Marriages and family
Spender married Jean Maud Henderson on 6 April 1925 at St Mary Magdalene Church of England, Coraki, New South Wales. She became a crime-fiction writer and they had two sons. One son, John Spender, was also a politician and diplomat. Jean Spender died in 1970 and on 4 October 1975 at St Mark's Church of England, Darling Point, he married Averil Watkins Trenerry, née McLeod. The marriage was short-lived and they divorced soon after. He married Eileen Esdaile, née Congreve, in Honolulu, Hawaii in 1983. He was the last surviving member of the Menzies and Fadden Cabinets.
Percy Spender was knighted in 1952 as a Knight Commander of the Order of the British Empire. In 1957, he was further created a Knight Commander of the Royal Victorian Order. He was conferred the Grande Ufficiale Order of Merit by the Republic of Italy in 1976. He also received ten honorary doctorates. However, a personal rift between himself and Menzies prevented him from receiving the honour which he most desired, appointment to the Privy Council.
- Lowe, D. 2012, Spender, Sir Percy Claude (1897–1989) Australian Dictionary of Biography Retrieved 9 July 2013
- "U.A.P. EXPELS MR. SPENDER". The Sydney Morning Herald. 24 February 1944.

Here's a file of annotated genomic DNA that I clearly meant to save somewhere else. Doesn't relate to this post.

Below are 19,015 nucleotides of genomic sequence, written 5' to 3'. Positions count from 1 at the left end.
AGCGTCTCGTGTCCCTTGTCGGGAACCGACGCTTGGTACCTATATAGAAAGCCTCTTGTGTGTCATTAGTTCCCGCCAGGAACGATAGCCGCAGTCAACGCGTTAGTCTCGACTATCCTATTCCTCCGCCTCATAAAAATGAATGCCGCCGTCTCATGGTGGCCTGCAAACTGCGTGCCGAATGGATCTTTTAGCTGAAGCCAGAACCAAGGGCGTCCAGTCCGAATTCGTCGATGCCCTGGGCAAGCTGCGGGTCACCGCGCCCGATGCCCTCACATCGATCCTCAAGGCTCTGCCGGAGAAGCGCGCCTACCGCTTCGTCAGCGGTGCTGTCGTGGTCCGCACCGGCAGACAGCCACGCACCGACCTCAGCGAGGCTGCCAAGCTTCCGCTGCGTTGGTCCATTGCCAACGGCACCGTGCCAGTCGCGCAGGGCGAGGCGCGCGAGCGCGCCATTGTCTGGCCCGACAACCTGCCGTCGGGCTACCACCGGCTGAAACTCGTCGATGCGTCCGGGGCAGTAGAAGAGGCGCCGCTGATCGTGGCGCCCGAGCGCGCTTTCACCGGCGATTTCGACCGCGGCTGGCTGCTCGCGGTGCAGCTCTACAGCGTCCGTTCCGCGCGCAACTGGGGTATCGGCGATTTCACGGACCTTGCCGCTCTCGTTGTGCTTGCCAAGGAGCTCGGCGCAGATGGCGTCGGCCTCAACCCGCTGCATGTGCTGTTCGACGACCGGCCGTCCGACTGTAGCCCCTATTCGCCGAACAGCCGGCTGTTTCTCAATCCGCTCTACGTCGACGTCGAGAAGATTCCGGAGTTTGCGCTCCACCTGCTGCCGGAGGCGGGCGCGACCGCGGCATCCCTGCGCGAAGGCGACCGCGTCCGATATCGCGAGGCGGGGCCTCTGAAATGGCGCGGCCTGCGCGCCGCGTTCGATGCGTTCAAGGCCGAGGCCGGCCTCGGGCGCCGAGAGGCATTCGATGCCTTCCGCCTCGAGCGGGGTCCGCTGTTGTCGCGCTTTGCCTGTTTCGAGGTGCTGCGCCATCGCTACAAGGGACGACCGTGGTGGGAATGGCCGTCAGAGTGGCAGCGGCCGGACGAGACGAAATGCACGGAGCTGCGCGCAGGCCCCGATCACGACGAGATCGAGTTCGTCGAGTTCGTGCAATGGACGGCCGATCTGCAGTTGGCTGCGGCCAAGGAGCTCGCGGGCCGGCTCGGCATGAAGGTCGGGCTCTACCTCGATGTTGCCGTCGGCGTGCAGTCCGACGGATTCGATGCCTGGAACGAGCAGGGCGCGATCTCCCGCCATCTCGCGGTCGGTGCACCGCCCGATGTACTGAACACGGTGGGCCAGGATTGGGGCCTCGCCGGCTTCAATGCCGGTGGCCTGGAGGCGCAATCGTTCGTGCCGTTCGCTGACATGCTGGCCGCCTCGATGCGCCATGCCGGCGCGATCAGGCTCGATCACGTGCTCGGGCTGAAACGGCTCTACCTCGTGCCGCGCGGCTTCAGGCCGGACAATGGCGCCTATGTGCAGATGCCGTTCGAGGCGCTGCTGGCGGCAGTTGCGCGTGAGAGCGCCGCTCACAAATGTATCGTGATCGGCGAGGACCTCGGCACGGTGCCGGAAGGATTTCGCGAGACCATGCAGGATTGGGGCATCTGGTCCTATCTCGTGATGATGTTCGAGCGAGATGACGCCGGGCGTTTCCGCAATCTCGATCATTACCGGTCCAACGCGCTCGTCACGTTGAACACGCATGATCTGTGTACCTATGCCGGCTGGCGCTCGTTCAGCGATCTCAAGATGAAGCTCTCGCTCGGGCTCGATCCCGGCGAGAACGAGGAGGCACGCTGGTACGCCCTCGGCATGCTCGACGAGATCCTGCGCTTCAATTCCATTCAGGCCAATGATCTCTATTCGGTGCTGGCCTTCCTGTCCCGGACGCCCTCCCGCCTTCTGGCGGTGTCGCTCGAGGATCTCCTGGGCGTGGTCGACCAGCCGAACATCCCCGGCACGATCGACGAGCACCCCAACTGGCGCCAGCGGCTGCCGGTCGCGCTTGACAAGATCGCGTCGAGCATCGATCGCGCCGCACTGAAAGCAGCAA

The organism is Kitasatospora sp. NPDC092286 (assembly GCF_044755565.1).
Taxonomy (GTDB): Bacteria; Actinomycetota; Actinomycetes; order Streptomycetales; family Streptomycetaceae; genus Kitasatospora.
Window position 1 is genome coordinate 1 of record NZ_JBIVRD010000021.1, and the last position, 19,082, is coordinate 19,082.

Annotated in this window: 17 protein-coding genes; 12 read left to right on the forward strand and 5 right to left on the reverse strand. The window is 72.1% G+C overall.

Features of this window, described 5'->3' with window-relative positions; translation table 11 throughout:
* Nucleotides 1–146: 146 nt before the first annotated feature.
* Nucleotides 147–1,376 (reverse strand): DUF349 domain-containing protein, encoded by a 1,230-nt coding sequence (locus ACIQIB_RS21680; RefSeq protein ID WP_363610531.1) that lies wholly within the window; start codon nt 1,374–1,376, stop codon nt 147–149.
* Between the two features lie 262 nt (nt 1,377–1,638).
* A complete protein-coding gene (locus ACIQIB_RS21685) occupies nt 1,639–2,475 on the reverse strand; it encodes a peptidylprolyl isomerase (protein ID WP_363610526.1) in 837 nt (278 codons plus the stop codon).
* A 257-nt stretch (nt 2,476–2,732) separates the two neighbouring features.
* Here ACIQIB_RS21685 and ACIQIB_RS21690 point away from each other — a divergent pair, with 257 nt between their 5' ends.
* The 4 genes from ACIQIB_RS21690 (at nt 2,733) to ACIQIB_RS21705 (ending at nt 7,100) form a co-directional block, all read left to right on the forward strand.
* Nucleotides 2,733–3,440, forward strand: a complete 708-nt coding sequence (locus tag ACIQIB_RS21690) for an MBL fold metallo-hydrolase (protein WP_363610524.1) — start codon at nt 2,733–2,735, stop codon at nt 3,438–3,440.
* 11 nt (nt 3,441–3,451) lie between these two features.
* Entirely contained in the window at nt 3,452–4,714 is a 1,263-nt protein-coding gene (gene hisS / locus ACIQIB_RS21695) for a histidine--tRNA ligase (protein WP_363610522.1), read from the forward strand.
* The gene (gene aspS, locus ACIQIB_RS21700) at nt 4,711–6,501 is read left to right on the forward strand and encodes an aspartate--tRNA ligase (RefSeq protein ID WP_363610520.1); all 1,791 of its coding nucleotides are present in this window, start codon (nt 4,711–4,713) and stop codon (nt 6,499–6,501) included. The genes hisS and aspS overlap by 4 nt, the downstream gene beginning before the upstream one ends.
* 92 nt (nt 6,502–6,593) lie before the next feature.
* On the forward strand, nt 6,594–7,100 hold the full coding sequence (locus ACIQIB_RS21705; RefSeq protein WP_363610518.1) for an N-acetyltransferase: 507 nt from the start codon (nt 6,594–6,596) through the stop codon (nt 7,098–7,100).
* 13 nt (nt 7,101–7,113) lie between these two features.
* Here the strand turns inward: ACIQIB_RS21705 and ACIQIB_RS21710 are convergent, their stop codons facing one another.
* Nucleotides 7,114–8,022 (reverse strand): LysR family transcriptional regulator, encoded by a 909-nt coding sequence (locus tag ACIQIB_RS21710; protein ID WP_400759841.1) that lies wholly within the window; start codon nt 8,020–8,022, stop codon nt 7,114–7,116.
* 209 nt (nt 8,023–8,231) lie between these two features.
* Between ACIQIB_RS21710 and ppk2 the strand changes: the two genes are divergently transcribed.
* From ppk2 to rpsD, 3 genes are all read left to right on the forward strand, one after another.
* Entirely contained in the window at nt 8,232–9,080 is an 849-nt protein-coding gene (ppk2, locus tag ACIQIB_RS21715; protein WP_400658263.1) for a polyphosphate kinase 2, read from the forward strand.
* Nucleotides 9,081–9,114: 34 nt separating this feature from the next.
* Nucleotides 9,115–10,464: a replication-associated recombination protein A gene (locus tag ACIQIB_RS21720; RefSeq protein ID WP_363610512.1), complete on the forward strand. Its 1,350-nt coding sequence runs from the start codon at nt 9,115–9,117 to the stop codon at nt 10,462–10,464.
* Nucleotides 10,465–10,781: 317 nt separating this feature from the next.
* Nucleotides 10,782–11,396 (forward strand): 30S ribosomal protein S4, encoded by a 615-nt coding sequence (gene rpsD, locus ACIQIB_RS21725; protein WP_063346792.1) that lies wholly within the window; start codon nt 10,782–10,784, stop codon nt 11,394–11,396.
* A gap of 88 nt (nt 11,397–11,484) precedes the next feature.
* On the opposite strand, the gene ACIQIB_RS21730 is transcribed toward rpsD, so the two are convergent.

- "U.A.P. EXPELS MR. HUGHES". The Sydney Morning Herald. 15 April 1944.
- "MR. SPENDER INVITED TO JOIN L.D.P." The Sydney Morning Herald. 31 August 1944.
- "MR. SPENDER AND THE LIBERAL PARTY". The Sydney Morning Herald. 18 May 1945.
- "Hughes and Spender Join Liberals". The Sydney Morning Herald. 14 September 1945.
- Penrose, Sandra (29 September – 1 October 2004). "Percy Spender and the origins of ANZUS: an Australian initiative" (PDF). University of Adelaide. Archived from the original (PDF) on 7 September 2008. Retrieved 8 February 2008.
- Lowe, D. 2003, 'Percy Spender, Minister and Ambassador', in, Beaumont, J. Waters, C. Lowe, D. and Woddard, G. Ministers, Mandarins and Diplomats: Australian Foreign Policy Making, 1941–1969, Melbourne University Press, p. 70
- Gyngell, A. and Wesley, M. 2007, Making Australian Foreign Policy (Second Edition), Cambridge University press, Melbourne, p. 11
| Vice-President of the Executive Council
| Minister for the Army
| Minister for External Affairs
| Minister for External Territories|
|Parliament of Australia|
Sir Archdale Parkhill
| Member for Warringah
| Australian Ambassador to the United States
Sir Howard Beale